For the most part, analysts and traders are relatively neutral on WTI crude prices. Analysts and traders are neutral on WTI crude futures, a Bloomberg survey showed. Of 16 surveyed, 56% were neutral, 31% were bullish and 13% were bearish. Barring an imminent recession, $60 feels like the sweet spot with minor gyrations around it. Our outlook for crude prices is not incredibly bullish, but $60 crude is profitable for North American energy producers, and it is the massive disconnect between the physical market and equity prices that is most intriguing.
While there is little debate that the energy macro backdrop looks challenging with increasing supply and demand somewhat squishy, for investors the more salient question is whether equity valuations and current stock price levels are appropriate. Is the equity market over or under-reacting, or does it have it right? That is where potential investment opportunities or pitfalls lay.
Looking back to periods when oil was $100 is of little investment use; the likelihood of such a repeat at this stage of the market cycle seems almost impossible (unless a material supply disruption). But even looking at stock price performance since the crash in oil prices in 2015, should interest the value investors of the world. This is more so in Canada, as the Canadian Exploration & Production index has dropped 50% over the past three years (Chart 6). Pipeline constraints, increased regulation, lack of foreign investment, the list of reasons goes on. As a general rule, share prices don’t get cut in half unless there is lots of bad news. So, has the lack of love or distaste for Canadian energy gone too far?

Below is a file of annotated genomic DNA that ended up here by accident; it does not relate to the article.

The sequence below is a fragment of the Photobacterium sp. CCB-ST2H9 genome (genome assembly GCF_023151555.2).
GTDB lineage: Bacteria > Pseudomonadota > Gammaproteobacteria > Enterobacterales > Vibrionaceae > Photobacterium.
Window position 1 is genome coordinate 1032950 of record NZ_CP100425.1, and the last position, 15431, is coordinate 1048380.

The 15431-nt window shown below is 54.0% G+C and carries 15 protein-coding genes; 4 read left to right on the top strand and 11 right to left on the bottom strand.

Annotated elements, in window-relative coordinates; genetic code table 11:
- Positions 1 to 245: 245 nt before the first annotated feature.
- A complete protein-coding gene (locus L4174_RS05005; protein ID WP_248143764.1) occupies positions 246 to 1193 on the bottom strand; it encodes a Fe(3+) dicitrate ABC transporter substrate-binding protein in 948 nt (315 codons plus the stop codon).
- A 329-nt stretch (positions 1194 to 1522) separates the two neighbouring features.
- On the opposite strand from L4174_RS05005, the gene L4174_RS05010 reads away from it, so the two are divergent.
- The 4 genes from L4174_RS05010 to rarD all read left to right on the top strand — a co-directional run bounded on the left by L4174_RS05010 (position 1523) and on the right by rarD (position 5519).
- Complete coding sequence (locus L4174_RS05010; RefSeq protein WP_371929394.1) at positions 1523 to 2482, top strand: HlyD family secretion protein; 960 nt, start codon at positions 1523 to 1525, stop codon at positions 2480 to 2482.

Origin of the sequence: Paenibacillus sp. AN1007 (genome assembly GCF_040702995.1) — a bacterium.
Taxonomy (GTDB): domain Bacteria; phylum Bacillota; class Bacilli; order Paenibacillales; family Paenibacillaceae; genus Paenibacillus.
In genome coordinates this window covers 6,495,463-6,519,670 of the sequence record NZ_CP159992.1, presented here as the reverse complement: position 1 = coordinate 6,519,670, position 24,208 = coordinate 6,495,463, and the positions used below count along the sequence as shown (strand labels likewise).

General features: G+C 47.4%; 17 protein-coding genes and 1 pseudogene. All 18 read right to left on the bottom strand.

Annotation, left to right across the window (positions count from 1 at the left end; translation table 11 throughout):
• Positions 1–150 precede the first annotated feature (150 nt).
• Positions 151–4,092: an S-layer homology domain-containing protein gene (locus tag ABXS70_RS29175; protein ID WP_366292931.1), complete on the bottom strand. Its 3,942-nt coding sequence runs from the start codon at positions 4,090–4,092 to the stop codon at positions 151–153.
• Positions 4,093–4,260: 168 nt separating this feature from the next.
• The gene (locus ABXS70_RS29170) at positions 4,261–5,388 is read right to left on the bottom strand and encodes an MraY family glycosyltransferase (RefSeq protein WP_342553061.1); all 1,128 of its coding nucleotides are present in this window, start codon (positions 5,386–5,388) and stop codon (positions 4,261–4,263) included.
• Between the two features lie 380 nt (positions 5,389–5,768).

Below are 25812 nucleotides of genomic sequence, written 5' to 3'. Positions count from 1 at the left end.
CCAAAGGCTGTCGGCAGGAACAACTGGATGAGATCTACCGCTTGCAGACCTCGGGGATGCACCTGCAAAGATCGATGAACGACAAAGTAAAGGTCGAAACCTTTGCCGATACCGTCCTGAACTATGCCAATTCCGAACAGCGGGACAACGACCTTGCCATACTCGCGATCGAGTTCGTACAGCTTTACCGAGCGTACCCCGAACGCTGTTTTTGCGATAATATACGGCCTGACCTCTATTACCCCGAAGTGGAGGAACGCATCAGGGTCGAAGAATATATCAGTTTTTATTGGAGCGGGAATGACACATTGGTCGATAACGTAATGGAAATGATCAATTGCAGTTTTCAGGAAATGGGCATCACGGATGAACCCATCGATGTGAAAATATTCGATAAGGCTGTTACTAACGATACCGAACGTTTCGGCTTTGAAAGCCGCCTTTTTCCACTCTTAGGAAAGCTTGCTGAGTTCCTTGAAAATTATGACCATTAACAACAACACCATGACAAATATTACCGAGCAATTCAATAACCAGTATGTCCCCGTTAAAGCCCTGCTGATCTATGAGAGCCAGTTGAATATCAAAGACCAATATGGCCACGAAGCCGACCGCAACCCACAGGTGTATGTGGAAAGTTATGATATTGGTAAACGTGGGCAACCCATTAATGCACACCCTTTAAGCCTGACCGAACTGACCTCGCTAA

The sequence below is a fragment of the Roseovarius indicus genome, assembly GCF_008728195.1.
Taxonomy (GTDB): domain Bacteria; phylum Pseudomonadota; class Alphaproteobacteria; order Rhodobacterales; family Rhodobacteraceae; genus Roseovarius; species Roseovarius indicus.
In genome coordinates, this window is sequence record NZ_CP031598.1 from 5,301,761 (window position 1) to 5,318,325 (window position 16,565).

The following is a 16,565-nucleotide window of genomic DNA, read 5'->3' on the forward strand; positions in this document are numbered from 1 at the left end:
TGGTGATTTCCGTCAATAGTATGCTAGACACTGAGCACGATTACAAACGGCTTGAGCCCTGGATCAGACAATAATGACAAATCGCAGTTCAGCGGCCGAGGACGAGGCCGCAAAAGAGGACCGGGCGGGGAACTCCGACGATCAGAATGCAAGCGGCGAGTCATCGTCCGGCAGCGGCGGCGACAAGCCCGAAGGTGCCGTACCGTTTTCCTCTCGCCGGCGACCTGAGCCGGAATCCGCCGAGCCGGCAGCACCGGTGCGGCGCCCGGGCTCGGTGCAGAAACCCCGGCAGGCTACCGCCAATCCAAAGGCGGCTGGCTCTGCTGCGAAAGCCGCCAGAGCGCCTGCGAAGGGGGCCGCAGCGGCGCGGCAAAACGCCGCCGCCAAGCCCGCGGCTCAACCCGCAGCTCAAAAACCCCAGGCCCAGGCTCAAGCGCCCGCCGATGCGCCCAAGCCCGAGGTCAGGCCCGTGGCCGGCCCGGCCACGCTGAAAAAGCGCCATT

One of my early career mentors, Dunnery Best, had a simple rule of thumb: when E&Ps (exploration & production companies) are trading below 5x cash flow, you should plug your nose and buy them. At least that is how I recollect – it has been a while. Today, the Canadian E&Ps are trading at 4.8x and the U.S. E&Ps are a little higher at 5.6x (Charts 7 & 8). This is cheap, for a host of good reasons, but cheap nonetheless.
What Happens Next?
Investing is all about attempting to calculate probabilities and the magnitude of the impact on share prices. For instance, there are probably two general scenarios that could happen next:
1) Recession. If we have one in the next year, that is not going to be good for oil prices nor energy share prices, even if valuations are currently very low.
2) Global growth improves. If the slowing growth abates, and this goes down as the third soft patch of this aging long cycle, this sector will fly. Lower quality, weak balance sheets would rise the most, followed by higher quality.
We are currently tilted more towards scenario #2. However, these outcomes could potentially alter if the decline rates from shale continue to accelerate (bullish), OPEC changes its tune (bearish), and if Canada can build a new pipeline (bullish).
There are a lot of moving parts as energy is either a value trap or potentially one of the great opportunities for the year ahead. We continue to wrestle with this question but, as a general rule, the lower the price and valuation, the less risk there should be. Time will tell how this one plays out.
Article by Derek Benedet, Craig Basinger, Chris Kerlow, Alexander Tjiang – RichardsonGMP